If VoiceCon taught unified communications managers one thing last week, it's that interoperability between vendors still isn't easy.
Vendors continue to make a big deal about Session Initiation Protocol (SIP) compliance and opening up their APIs to partners and rivals, but using an open, standards-based unified communications architecture is no guarantee of interoperability. Enterprises are finding that it's still not very easy to get things to work together. Even simple VoIP interoperability is tough to achieve.
"I've been looking at VoIP for years," said David O'Berry, director of information technology systems and services at the South Carolina Department of Probation, Parole and Pardon Services. "What we've been looking at and what I've been waiting for is the evolution of dual-mode phones [for fixed-mobile convergence]. But the interoperability piece is really one of the things that have been holding this up…. They've been talking about [it] for five years."
O'Berry's network is built on Juniper switching technology, but at any time he could easily drop in a Cisco switch and his network would still work well. He said enterprises don't have an option like that with unified communications.
"I talked to one [peer] recently who said, 'I already have [Cisco] Unified Communications Manager and we're locked in. We're stuck there. I don't want to be like that. Why don't we have standards [that] vendors adhere to so if I want to mix and match things, I can?'"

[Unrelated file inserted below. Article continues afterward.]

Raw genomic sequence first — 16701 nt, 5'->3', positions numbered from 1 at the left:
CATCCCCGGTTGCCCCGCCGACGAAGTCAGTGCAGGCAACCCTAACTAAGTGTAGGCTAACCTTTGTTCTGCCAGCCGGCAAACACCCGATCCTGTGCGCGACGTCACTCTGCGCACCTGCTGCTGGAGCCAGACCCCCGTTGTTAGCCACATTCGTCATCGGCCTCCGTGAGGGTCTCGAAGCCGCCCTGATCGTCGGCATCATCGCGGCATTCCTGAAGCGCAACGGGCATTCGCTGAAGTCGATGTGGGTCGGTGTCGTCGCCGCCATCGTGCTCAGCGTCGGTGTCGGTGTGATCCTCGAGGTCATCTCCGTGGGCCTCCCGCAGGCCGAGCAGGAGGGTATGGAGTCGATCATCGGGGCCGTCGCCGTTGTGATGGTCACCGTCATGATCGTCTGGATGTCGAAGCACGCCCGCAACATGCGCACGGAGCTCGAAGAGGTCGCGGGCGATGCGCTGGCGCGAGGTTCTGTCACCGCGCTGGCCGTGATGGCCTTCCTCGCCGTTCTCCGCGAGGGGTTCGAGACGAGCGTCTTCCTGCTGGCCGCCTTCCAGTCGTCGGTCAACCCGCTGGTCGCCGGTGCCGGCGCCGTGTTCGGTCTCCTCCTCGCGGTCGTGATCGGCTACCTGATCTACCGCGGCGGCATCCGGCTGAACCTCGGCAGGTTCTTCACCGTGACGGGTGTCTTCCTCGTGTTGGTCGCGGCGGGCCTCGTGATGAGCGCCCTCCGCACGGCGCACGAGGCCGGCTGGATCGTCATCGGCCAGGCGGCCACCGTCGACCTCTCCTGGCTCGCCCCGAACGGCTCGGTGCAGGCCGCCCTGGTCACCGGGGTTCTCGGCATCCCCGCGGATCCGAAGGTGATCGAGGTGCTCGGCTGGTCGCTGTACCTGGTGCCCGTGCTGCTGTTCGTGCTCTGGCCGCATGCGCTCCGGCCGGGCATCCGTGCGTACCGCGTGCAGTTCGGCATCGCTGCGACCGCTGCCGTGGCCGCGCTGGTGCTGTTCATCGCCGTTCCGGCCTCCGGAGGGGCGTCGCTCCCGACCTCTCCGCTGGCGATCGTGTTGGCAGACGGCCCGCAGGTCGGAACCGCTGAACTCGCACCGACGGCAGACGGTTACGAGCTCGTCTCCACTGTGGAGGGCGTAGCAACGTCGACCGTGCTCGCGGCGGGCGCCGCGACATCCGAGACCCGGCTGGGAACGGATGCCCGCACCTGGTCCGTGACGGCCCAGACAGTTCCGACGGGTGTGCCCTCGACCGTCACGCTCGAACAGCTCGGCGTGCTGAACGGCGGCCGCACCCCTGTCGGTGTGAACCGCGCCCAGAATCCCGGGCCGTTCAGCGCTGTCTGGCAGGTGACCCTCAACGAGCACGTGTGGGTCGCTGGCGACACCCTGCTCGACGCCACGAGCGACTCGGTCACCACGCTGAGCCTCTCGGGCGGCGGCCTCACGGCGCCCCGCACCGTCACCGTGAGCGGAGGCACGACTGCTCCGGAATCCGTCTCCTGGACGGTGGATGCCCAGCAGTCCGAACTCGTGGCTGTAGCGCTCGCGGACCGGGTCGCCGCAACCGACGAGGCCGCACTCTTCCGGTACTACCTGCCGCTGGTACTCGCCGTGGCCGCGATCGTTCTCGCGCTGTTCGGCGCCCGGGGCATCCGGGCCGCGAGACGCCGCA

Regardless of whether vendors achieve SIP compliance, many are building APIs (application protocol interfaces) to allow their partner vendors to interoperate with one another. Hooking those APIs together is not a trivial exercise, either.
"Even integrating Microsoft and Cisco is extremely frustrating," said Zeus Kerravala, distinguished research fellow at Yankee Group.
He pointed out that Cisco and Microsoft have built a specific application called Cisco UC Integration for Microsoft Office Communicator (CUCIMOC) to integrate the two vendors' unified communication architectures. "If interoperability works so well, why'd they have to go and build a custom integration to make them work together?" Kerravala said. "If the market leaders can't interoperate easily with each other, you're never going to be able to introduce a small vendor into your environment."
SIP: Not yet mature enough
Everyone talks about SIP compliance in their open, standards-based unified communications architecture, but each vendor implements its own version of SIP. The problem, some experts say, is that SIP needs a little more time baking in the oven.
"Even if you follow the standard, SIP isn't very tight," Kerravala said. "There's still room for interpretation, and you can be non-interoperable even if you are standards-based."
Also, the number of features standardized by SIP isn't that long, he said. Consequently, vendors who want full-featured unified communications architecture have to create extensions to SIP. They remain in SIP compliance when they do this, but the extensions to SIP make their technology proprietary.
"So if a vendor wants to come out with a full-featured phone system, they don't have any option except to modify the SIP standards to have those features," Kerravala said. "Then, by definition, you are no longer standards-based. The looseness of the standard leaves it open to interpretation, and combined with the lack of features, it's a big problem."